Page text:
Project Utilisation of sludge gas for power generation through aero gas turbines

Introduction: Sludge gas from municipal sewage treatment plants is a valuable by-product, containing a high proportion of methane (CH4, 53 to 68 %), which has a calorific value in the range of 19-17 to 24.53 MJ/Nm 3. Since the gas is not easily transportable, it is convenient to utilise it in the vicinity of the sewage treatment plants, generally located at the outskirts of towns and cities.

One way to utilise this renewable energy source is to use it as fuel for internal combustion engines for mechanical or electrical power generation. In the context of the present acute shortage of electrical power in certain areas, such a scheme would certainly be helpful, particularly for standby power generation for peak demand times and for supplying industries located in the vicinity of the treatment plants. While the use of reciprocating gas engines for operation on sewage gas is well known, the present project uses gas turbines, the main advantage of which is that the capital cost would be considerably lower as compared to reciprocating engines, particularly if the turbines are derived from aero-engine applications, after their normal flying duty is completed. Such engines are available at a nominal cost within the country and can be modified to operate on gas.

The other advantages of a gas turbine system are the ease of installation (Ie light weight, low requirement of cooling water), modular maintenance, quick starting and reliable operation. They also have a high temperature exhaust which can be utilised for process heating, thereby increasing the overall thermal efficiency of the system. These engines are in running condition but not certified for aircraft use.

They represent a potential of about 250 MW of generating capacity, which can be harnessed in the manner described and thus save the country over Rs. 100 crores. It may be mentioned that the Dart engine is manufactured indigenously by Hindustan Aeronautics Limited (HAL). Further, there are plans for indigenous development and manufacture of an industrial gas turbine operating on a coal-based fuel. Such an engine could be easily adapted to work on sludge gas also, and because of its proposed advanced design features, the overall efficiency will be pretty high. Thus, a continuous supply of gas turbines will be available in the country for operation on sludge gas.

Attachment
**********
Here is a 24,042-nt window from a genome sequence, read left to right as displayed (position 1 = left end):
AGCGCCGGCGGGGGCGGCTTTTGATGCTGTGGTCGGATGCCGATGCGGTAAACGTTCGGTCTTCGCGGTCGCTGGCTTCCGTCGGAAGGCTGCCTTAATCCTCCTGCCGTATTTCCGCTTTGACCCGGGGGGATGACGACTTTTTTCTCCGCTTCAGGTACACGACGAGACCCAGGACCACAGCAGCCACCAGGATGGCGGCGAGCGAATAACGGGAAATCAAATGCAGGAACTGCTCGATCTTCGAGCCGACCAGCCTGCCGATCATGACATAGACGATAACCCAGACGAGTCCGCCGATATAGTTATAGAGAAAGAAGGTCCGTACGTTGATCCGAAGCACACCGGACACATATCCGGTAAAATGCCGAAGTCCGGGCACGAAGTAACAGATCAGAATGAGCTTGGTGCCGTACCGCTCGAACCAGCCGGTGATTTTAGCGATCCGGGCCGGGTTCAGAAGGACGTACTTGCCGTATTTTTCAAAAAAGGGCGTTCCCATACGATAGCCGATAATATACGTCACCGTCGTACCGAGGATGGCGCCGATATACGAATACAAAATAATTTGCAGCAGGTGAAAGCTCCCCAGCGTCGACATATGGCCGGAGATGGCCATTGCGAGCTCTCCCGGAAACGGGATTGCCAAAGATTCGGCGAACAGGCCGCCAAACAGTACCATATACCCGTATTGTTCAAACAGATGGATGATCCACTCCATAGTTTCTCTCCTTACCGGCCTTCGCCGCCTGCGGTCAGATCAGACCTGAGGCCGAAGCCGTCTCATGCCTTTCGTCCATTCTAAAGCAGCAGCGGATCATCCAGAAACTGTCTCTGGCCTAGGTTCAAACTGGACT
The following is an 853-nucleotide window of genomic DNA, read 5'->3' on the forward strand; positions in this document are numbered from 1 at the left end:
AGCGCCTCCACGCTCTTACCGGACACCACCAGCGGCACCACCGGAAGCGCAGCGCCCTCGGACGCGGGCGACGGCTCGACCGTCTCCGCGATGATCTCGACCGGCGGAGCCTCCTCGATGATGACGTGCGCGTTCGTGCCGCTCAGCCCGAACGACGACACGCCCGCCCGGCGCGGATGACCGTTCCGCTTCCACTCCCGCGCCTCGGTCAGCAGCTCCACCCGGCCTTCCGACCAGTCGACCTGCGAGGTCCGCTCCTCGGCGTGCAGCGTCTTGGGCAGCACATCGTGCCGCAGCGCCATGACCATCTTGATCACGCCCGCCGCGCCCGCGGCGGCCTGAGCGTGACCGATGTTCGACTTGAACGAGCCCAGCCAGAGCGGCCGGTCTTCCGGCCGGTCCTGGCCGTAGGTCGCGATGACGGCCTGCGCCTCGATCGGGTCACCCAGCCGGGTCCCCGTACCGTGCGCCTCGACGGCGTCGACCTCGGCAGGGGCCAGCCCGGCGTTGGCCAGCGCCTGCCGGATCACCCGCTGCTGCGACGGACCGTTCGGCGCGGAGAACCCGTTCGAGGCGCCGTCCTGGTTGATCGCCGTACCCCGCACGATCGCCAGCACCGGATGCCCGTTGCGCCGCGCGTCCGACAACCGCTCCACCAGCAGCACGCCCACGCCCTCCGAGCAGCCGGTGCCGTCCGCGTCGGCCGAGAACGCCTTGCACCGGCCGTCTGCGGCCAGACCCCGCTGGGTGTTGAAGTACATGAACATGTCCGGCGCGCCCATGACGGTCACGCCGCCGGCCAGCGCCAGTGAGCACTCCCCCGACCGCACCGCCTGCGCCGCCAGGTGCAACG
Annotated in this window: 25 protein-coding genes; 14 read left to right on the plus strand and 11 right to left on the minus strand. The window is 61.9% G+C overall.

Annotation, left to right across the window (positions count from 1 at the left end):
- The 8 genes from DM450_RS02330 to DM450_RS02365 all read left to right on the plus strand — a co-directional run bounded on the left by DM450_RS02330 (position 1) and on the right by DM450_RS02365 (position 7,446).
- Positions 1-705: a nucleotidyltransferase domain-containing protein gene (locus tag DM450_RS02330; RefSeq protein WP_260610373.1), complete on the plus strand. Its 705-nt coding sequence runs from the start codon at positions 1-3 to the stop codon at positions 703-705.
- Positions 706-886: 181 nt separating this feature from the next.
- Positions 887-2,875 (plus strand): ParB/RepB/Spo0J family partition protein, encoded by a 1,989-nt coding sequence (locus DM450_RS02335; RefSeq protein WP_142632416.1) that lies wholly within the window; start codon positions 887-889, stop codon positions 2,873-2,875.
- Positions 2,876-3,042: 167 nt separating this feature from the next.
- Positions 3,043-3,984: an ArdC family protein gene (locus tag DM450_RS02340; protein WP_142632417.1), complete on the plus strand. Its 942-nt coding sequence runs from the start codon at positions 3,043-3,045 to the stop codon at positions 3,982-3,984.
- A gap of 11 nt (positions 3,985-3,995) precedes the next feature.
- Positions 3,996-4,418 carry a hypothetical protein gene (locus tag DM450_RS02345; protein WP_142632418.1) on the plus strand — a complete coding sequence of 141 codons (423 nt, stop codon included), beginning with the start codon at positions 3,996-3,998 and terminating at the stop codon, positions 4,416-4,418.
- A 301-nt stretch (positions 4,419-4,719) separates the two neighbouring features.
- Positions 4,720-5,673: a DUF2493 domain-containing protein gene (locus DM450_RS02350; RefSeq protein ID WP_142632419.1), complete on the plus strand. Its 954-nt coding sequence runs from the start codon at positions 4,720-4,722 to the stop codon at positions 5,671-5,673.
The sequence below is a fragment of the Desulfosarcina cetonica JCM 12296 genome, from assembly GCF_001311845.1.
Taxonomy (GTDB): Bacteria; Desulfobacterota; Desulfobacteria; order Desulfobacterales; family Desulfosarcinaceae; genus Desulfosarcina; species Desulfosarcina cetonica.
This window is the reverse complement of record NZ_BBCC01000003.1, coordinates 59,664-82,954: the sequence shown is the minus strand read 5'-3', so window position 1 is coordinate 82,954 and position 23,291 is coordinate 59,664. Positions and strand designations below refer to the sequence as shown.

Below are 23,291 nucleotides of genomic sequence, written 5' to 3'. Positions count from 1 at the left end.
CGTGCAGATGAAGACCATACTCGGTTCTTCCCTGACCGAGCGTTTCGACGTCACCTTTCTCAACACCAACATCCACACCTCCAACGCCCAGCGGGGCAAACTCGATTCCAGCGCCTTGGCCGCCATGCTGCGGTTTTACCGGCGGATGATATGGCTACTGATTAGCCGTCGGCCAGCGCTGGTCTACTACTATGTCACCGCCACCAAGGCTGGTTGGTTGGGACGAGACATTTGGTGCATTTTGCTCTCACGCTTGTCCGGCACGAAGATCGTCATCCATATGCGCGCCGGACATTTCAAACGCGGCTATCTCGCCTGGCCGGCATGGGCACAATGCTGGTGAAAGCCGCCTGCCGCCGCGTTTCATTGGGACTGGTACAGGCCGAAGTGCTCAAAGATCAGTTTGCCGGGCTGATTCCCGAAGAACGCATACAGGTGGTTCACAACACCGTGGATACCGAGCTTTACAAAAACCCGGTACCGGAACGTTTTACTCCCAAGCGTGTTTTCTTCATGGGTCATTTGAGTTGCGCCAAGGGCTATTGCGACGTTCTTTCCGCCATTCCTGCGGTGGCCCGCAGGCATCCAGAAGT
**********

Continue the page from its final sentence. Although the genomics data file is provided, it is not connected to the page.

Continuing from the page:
These engines could also be operated in dual fuel mode (ie, Diesel + sludge gas or kerosene + sludge gas), to meet any operational requirements. A certain amount of R&D work is involved in converting such engines to operate successfully on sludge gas.

Sludge gas production: Sludge gas is a product of anaerobic fermentation of organic matter present in sewage. In a treatment plant the concentrated sewage sludge is placed in large closed chambers called digestors, for periods up to 4 weeks. During this time fermentation of the sludge takes place due to the action of naturally occurring methanogenic bacteria, which results in the formation of a gas rich in CH 4 and also containing carbon dioxide (CO2), nitrogen (N2) and a trace of hydrogen sulphide (H2S). At the end of the digestion process, the slurry is stabilised (ie rendered pathogeni cally harmless) and can be dried to yield a valuable fertiliser. An important practical consideration for gas availability at a sewage plant is the problem of gas leakage through hairline cracks invariably present in digestor domes.

Repair of cracked domes presents many problems and a complete solution is yet to be found. One method of overcoming the problem is to devise an evacuation system which continually sucks off the generated gas, which is then stored in a gas holder, thereby reducing the positive pressure differential in the digestors and hence the leakage. The practicality of such a system was first demonstrated by Pai et al (1978) which gave an encouraging turn to an otherwise hopeless situation. There is of course no reason why similar figures cannot be achieved in India also where the climatic factors are generally favourable for this purpose.

Several treatment plants already exist in the country and more are planned in view of increasing population concentrations at metropolitan cities and consequent pollution problems. It is interesting to estimate the energy availability from this renewable source, given the above variability in the generation rate, in addition to which the variation in CH, content has also to be considered. Based on measurements at a sewage plant in Bangalore, a range from 53-4 to 68.3% can be taken as representative of this. With these figures the rage of energy availability per million of population served by the plant can be estimated (table 1). The thermal power feasible is in the range 2-10 MW per million population

Modifications to aero-engine : The acre gas turbine engine is primarily designed for operation on a liquid fuel such as kerosene (Aircraft Turbine Fuel, ATF). In order to operate the engine on a gaseous fuel such as sludge gas, changes have to be made in the fuel injection and control system. Further, for operation on ground, certain sub-systems such as the oil cooler and the governor have to be modified. The R&D efforts in the present project with respect to a Rolls Royce “Dart” turbo prop engine are briefly described .

(1) Development of gas injector: In the “Dart” engine, the fuel (kerosene) is injected into each of the seven combustion chambers through an atomizer, which sprays the fuel in small droplets in the form of a hollow cone. Figure 1 shows a schematic view of a combustion chamber. The fuel spray is introduced downstream of a swirler which imparts a strong swirl to a portion of the combustion air and creates a region of recirculating flow which helps in stabilising the flame in the primary combustion zone.